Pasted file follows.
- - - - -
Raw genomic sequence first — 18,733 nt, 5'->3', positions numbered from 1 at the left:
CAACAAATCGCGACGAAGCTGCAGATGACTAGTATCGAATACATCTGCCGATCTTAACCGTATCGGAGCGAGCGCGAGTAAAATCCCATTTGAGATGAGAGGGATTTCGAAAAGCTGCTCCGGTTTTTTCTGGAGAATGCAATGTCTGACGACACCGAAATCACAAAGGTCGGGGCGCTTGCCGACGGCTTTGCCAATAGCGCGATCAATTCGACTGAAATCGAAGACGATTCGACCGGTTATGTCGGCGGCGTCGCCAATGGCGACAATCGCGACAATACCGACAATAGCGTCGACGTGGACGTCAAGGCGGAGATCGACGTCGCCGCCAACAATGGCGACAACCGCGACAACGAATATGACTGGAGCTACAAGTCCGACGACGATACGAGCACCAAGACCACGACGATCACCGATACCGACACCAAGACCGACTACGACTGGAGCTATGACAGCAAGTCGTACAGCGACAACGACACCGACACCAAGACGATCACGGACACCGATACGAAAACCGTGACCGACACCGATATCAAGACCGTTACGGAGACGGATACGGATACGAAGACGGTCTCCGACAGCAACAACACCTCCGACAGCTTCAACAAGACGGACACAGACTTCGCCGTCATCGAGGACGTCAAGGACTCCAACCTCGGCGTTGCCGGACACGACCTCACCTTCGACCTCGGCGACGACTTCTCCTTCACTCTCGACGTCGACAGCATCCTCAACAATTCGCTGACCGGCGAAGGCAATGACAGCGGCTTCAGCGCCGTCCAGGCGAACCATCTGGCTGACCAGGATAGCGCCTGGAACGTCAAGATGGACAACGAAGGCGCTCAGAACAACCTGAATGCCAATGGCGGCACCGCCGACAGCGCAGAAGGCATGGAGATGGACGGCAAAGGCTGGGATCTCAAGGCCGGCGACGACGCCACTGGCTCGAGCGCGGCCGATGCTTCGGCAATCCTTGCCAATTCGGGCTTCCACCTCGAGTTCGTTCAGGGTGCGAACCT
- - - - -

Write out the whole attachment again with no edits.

Raw genomic sequence first — 18,733 nt, 5'->3', positions numbered from 1 at the left:
CAACAAATCGCGACGAAGCTGCAGATGACTAGTATCGAATACATCTGCCGATCTTAACCGTATCGGAGCGAGCGCGAGTAAAATCCCATTTGAGATGAGAGGGATTTCGAAAAGCTGCTCCGGTTTTTTCTGGAGAATGCAATGTCTGACGACACCGAAATCACAAAGGTCGGGGCGCTTGCCGACGGCTTTGCCAATAGCGCGATCAATTCGACTGAAATCGAAGACGATTCGACCGGTTATGTCGGCGGCGTCGCCAATGGCGACAATCGCGACAATACCGACAATAGCGTCGACGTGGACGTCAAGGCGGAGATCGACGTCGCCGCCAACAATGGCGACAACCGCGACAACGAATATGACTGGAGCTACAAGTCCGACGACGATACGAGCACCAAGACCACGACGATCACCGATACCGACACCAAGACCGACTACGACTGGAGCTATGACAGCAAGTCGTACAGCGACAACGACACCGACACCAAGACGATCACGGACACCGATACGAAAACCGTGACCGACACCGATATCAAGACCGTTACGGAGACGGATACGGATACGAAGACGGTCTCCGACAGCAACAACACCTCCGACAGCTTCAACAAGACGGACACAGACTTCGCCGTCATCGAGGACGTCAAGGACTCCAACCTCGGCGTTGCCGGACACGACCTCACCTTCGACCTCGGCGACGACTTCTCCTTCACTCTCGACGTCGACAGCATCCTCAACAATTCGCTGACCGGCGAAGGCAATGACAGCGGCTTCAGCGCCGTCCAGGCGAACCATCTGGCTGACCAGGATAGCGCCTGGAACGTCAAGATGGACAACGAAGGCGCTCAGAACAACCTGAATGCCAATGGCGGCACCGCCGACAGCGCAGAAGGCATGGAGATGGACGGCAAAGGCTGGGATCTCAAGGCCGGCGACGACGCCACTGGCTCGAGCGCGGCCGATGCTTCGGCAATCCTTGCCAATTCGGGCTTCCACCTCGAGTTCGTTCAGGGTGCGAACCT